11/23/2016 06:26 pm ET Updated Nov 24, 2017

Overcoming Self-Deception Can Be Crucial for Survival

Is it a therapist's job to make the client feel better or see reality more accurately? originally appeared on Quora - the knowledge sharing network where compelling questions are answered by people with unique insights.

Answer by Irene Yancher, Psychotherapist & TechCrunch, NPR contributor, Liv Pyschotherapy, on Quora:

Self-deception serves a purpose. It addresses underlying needs, but with potentially short and unsatisfying results. Anyone who has believed they can quell hunger with a bag of chips, instead of a real dinner, knows the feeling - you may be temporarily full, but you're not satisfied.

Helping clients understand and fulfill their needs in an enduring, satisfying way of making self-deception unnecessary. Thus, seeing reality and feeling better typically go hand-in-hand. But until self-deception's function is addressed, the belief that a therapist can help someone see reality may itself be an illusion.

In 1997, the Heaven's Gate cult showed the world just how tenacious self-deception can be. Thirty-nine members of the cult committed suicide because they were convinced that a spaceship would take their souls to heaven. A few days before their suicides, cult members purchased a $3,600 telescope, only to return it with claims of device faultiness.

Why did cult members commit suicide even after being presented with actual evidence that should have, in theory, discredited their beliefs? To understand the concept, it's important to comprehend the nature of self-deception and why it takes root.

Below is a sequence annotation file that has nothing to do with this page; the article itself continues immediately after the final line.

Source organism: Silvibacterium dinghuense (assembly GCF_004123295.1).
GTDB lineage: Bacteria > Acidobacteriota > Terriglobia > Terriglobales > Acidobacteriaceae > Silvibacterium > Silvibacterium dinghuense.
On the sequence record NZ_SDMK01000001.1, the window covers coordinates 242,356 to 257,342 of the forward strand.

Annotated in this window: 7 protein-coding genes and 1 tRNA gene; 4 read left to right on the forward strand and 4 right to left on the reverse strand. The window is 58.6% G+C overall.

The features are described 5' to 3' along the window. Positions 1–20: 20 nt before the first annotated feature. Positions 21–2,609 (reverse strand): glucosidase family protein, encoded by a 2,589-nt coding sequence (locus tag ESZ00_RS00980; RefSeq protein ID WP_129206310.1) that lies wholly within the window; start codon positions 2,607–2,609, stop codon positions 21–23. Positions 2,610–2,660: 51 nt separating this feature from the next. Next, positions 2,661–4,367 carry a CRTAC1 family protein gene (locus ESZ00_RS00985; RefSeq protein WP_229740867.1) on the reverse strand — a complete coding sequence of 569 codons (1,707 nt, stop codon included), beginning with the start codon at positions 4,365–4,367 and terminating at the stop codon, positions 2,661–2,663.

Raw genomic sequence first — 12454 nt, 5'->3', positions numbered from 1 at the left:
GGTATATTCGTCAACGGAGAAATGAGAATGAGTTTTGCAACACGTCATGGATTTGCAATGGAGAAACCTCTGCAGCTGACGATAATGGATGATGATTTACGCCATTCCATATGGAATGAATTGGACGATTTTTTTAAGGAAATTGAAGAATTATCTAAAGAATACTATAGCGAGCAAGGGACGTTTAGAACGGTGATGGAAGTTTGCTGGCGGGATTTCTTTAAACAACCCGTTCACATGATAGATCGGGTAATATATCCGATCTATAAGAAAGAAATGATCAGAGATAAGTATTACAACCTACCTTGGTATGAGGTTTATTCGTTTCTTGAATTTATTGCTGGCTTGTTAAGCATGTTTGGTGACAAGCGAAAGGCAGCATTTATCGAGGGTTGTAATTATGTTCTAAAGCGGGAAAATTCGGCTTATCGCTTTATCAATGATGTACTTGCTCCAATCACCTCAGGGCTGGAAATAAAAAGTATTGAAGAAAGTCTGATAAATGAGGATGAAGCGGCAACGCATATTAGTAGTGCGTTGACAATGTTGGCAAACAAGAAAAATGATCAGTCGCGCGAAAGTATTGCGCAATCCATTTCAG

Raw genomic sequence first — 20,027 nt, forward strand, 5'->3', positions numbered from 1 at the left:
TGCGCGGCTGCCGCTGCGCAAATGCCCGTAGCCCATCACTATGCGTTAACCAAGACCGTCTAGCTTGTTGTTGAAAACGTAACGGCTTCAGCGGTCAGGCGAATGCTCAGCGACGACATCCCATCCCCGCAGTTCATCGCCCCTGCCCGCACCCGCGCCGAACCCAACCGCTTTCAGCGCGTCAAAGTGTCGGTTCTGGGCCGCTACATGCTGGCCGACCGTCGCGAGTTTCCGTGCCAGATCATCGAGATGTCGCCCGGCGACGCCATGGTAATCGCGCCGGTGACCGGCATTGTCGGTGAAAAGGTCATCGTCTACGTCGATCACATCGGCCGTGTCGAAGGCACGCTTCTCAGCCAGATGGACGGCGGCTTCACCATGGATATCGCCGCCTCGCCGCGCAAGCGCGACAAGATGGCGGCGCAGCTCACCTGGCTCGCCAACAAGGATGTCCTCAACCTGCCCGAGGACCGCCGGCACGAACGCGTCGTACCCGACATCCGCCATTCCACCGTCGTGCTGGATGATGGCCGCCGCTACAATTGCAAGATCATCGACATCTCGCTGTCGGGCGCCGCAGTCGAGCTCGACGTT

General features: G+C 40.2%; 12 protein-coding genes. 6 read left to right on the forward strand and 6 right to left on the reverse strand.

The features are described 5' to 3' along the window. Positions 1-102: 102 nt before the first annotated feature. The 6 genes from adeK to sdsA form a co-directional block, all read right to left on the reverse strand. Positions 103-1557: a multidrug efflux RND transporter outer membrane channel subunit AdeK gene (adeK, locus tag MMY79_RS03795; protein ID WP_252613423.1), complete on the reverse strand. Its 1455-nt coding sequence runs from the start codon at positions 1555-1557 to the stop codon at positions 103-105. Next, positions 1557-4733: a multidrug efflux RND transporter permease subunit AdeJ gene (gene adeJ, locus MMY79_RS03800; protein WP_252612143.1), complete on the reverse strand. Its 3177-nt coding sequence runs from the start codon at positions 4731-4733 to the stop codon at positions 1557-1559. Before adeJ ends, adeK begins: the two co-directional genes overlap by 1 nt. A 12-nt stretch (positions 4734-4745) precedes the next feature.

Self-deception gets a bad rap, but some self-deception is healthy. A toddler who feels Teddy is real is meeting a need for comfort and is not suffering as a result. Repressing painful truths, like aging and death, can be an adaptive way to cope with an otherwise overwhelming reality. However, the more severe the deception, the higher the cost.

The Heaven's Gate cult members likely suffered great emotional pain before they ever joined the cult. The cult's appeal was its ability to fulfill some crucial needs. The exact type of need was probably different for each person - perhaps a sense of meaning or unconditional love. It's tough to trade in this fulfillment, even if it's temporary, false, and ultimately harmful, for a reality that feels bleak.

In psychotherapy, I often work with clients who distort reality somewhere between the two aforementioned extremes. A patient with an eating disorder, for instance, may be convinced she is overweight. This fabricated reality enables her to focus on something within her control (weight). If she feels that her body is the only thing over which she has any control, the belief that she is overweight is serving an important purpose.

Although one may be tempted to show this client a BMI chart to prove she's thin, the evidence is unlikely to be effective. Assuming the disorder is not life-threatening, I could instead help the client develop agency in other parts of her life. As we work together to satisfy the patient's underlying needs, the need to control her weight will likely diminish, along with the illusion of being overweight.

There are many ways to help a client see reality. Sometimes this is done by directly questioning the client's constricted view (e.g., "is there any other possible reason your friend didn't confide in you?"). Other times, it's not feasible or practical to directly challenge a belief. In these cases, psychotherapists can help clients understand their underlying needs. Then, they can work together to replace self-deception with a more adaptive, fulfilling alternative that's rooted in reality.

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